A dominant champion at the top of a division can be both a blessing and a curse.
On one hand, you have a fighter who has been so dominant over the years and they are often the sole reason why people tune in. People want to watch greatness right before our very eyes.
On the other hand, when a champion is so dominant and runs through all the top contenders, it creates a situation where the division feels too shallow. The champ might be great, but his challengers become so overmatched that people might not be as interested to devote their Saturday night to watch him or her fight.
The silver lining within this situation is that when the champion finally loses, leaves the division, retires or relinquishes the belt for any reason, it breathes new life into the division.
We’ve seen it happen over the years. Most recently, in what stands as probably the most glaring example, this scenario took place in the UFC’s welterweight division. For years, Georges St-Pierre was the kingpin of the weight class. He dispatched of each and every contender the UFC threw inside the cage against him. St-Pierre did it in such a dominant manner that it affected the way the fan base and others within the sport viewed the entire 170-pound division.
The pattern became too routine during St-Pierre’s run as arguably the greatest fighter to ever step inside the Octagon. A welterweight would win a few fights against other high-caliber opponents. GSP had already fought everyone else, so the streaking fighter got the title shot against him because, you know, the show must go on. St-Pierre would then dominate the fight and we’d all move on to the next emerging contender. Rinse and repeat.
Now, things are just a little different. It’s 2016, and boy do we have a drastically changed landscape and outlook within the division. St-Pierre “retired” after his hard-fought battle against welterweight standout Johny Hendricks in 2013. His departure undoubtedly impacted the welterweight division, but not in a negative way.
In the debate of which division is the best or the most stacked, the welterweights are in the conversation. That is a far cry from the days of GSP’s reign.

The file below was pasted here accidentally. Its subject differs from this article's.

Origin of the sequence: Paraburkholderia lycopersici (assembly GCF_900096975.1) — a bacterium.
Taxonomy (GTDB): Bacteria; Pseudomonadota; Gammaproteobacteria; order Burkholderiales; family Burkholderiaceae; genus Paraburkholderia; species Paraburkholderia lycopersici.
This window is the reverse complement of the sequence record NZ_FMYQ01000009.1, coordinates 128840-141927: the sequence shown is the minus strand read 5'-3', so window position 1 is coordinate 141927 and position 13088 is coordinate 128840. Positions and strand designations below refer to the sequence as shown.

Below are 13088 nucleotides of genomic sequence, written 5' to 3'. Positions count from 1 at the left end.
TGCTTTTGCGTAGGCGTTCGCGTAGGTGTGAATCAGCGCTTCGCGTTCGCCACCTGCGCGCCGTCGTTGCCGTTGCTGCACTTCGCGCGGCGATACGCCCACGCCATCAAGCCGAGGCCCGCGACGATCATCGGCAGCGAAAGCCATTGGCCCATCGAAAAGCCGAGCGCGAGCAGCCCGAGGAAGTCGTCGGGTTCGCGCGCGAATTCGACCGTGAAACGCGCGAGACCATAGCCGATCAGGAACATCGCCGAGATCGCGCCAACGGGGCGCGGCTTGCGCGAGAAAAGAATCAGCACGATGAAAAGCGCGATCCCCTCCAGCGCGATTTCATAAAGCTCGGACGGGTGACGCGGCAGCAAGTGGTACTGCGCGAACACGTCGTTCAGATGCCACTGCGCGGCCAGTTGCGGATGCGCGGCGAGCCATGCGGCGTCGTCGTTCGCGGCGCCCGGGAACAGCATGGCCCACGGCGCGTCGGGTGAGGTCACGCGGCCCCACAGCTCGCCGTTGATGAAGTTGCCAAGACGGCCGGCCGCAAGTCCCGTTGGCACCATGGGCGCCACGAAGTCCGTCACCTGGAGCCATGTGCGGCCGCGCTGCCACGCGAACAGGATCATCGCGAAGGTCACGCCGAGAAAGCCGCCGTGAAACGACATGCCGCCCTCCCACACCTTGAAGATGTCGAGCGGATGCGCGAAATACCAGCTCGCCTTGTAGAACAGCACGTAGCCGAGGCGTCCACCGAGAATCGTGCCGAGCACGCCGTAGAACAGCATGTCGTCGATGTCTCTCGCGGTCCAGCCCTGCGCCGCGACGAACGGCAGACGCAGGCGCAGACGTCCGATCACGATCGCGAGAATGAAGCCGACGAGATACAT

Just look at the recent history of the welterweight belt since St-Pierre’s farewell fight at UFC 167. The championship has already changed hands more times — and that’s still just once — since GSP recaptured it from Matt Serra in 2007. Not only has the belt already change ownership in such a short amount of time, but the title fights have been memorable affairs. These fights have produced some of the best action we’ve seen inside the cage recent memory. No disrespect to the greatest welterweight of all time, but this would not have been the case if he still reigned atop of the division.
Current champion Robbie Lawler, predecessor the throne Johny Hendricks and challengers Rory MacDonald and Carlo Condit have combined for a set of four truly entertaining welterweight title fights. Three of these contests earned “Fight of the Night’” honors. The division has never seemed so deep and rich with high-level talent, either. Almost the entire top 10 has a legitimate shot at becoming welterweight champ at some point.
When St-Pierre ruled the division, there were very few contenders that anyone truly viewed as a threat to dethrone the champ. The current top 10, meanwhile, features a number of fighters who could conceivably snatch the belt away from Lawler, as great as he is. Heck, you can make the case that Lawler lost to the aforementioned Condit, who is now set to fight Demian Maia, a guy who many thought should be next in line for the title. Hendricks, too, tangled with Lawler in fights where a well-timed punch or takedown could have altered the outcome and kept Hendricks at the top of the mountain.
Now, we have some even newer additions to the contender list. There’s Stephen “Wonderboy” Thompson, who looked phenomenal in dispatching of the aforementioned MacDonald, who seems to be a nightmare match-up for Lawler and many more in the division. Oh, have I mentioned Tyron Woodley? He’s the man who will take on Lawler for the strap in July. What about Neil Magny? He’s the winner of 10 of his last 11 fights.
Sure, we might have lost the greatest welterweight fighter of all time. In return, though, we have received the highest level of MMA competition we could have hoped for. It is intriguing, competitive and just straight up fun. They say we don’t know what we have till we lose it. That might be true, unless what happens after we lose it turns out to be something even greater. This is where we’re at with the welterweight division.
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